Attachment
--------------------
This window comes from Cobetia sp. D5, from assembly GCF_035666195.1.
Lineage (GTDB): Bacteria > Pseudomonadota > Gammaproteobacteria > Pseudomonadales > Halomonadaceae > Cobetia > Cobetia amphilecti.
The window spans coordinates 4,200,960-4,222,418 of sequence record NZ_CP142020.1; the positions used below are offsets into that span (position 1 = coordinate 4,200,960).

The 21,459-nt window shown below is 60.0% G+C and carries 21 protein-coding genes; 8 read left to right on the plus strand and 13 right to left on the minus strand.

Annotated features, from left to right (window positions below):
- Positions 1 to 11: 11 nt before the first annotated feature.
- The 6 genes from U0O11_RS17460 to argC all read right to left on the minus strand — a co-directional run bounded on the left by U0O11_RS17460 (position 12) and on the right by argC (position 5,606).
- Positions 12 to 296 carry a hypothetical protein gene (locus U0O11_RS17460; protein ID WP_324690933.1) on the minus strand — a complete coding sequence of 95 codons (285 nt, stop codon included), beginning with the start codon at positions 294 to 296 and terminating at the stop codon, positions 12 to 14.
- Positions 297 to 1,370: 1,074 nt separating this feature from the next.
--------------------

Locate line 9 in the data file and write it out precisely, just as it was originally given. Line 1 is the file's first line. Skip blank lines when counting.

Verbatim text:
- Positions 297 to 1,370: 1,074 nt separating this feature from the next.